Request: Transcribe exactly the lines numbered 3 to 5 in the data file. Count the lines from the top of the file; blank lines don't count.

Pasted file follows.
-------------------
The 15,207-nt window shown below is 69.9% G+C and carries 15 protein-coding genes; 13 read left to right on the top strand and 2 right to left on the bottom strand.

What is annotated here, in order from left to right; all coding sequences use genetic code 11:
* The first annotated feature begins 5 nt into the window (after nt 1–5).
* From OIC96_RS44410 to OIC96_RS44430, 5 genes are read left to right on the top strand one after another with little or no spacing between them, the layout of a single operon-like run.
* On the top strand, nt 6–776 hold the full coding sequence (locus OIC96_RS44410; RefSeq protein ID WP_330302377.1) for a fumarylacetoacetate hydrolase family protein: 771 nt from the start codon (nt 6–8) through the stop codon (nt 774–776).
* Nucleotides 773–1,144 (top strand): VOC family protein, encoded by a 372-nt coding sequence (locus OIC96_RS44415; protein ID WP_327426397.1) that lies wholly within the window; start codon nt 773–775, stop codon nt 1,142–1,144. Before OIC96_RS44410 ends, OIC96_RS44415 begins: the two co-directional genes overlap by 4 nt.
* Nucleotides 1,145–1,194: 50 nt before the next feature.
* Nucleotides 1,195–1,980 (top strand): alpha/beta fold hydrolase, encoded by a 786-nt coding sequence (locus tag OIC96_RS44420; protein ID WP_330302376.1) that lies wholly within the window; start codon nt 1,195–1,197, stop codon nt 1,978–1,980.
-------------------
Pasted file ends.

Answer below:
* The first annotated feature begins 5 nt into the window (after nt 1–5).
* From OIC96_RS44410 to OIC96_RS44430, 5 genes are read left to right on the top strand one after another with little or no spacing between them, the layout of a single operon-like run.
* On the top strand, nt 6–776 hold the full coding sequence (locus OIC96_RS44410; RefSeq protein ID WP_330302377.1) for a fumarylacetoacetate hydrolase family protein: 771 nt from the start codon (nt 6–8) through the stop codon (nt 774–776).